Millions of pounds are spent due to emergency admissions and treatment for ADRs and illness caused by sudden withdrawal from addictive medication in hospitals as well as in primary care. The immense personal cost of devastated family life, wrecked careers, and the emotional effect on families, friends and work colleagues is rarely evaluated.

Official statistics of 10,000 serious ADR incidents in NHS hospitals included in the Department of Health (D of H) report “An Organisation with a Memory” maybe just the tip of the iceberg.

The Government are spending millions on new D of H agencies. There is much talk about improving patient safety, compliance and involvement, yet still the problem of ADRs is not being addressed by such agencies as the NPSA (National Patient Safety Agency).

The remit of the NPSA is only to investigate unusual adverse incidents and they say the responsibility for monitoring ‘expected’, even serious ADRs belongs to the MHRA (Medicines and Healthcare products Regulatory Agency) which in April 2003 replaced the MCA (Medicines Control Agency). Drug safety monitoring and regulation, is the responsibility of the MHRA, an organisation most of whose work is funded by the industry it regulates.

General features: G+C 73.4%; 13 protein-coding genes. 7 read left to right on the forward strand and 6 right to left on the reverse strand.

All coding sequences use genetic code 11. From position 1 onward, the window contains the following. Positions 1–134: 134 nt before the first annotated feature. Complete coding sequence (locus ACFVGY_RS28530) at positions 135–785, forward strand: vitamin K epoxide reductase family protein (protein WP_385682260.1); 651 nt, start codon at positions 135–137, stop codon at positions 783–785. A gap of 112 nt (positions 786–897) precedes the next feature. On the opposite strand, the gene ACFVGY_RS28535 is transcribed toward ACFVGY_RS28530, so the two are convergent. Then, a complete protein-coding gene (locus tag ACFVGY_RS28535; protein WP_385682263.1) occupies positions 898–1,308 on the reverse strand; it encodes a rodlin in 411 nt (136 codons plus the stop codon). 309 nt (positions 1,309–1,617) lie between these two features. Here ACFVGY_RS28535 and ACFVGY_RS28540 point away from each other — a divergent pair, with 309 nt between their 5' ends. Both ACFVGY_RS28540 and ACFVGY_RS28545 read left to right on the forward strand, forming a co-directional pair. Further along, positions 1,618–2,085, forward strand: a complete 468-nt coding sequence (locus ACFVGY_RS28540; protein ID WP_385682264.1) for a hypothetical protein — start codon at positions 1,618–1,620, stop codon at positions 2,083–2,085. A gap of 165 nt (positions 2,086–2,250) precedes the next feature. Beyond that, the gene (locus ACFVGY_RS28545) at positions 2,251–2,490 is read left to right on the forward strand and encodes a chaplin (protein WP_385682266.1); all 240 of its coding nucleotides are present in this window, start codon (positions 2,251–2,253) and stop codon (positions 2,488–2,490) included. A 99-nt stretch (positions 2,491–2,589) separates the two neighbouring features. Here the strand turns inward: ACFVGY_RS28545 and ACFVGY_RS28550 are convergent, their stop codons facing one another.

Following a BBC Panorama programme highlighting the adverse effects and withdrawal problems of the SSRI antidepressant Seroxat, (also known as Paxil or paroxetine), many of the over 1300 people who e-mailed Panorama after the programme, were asked to submit detailed information on special Yellow Cards designed by Mind, to be submitted to the MHRA.

A recent study by experts Dr Andrew Herxheimer and Charles Medawar, examined the MHRA monitoring and evaluation of all reports for the drug Seroxat. They concluded that “miscoding and flawed analysis of the Yellow Card reports has led to underestimation of the risk of suicidal behaviour on these drugs.” The full report in the International Journal of Risk & Safety in Medicine can be accessed via the web site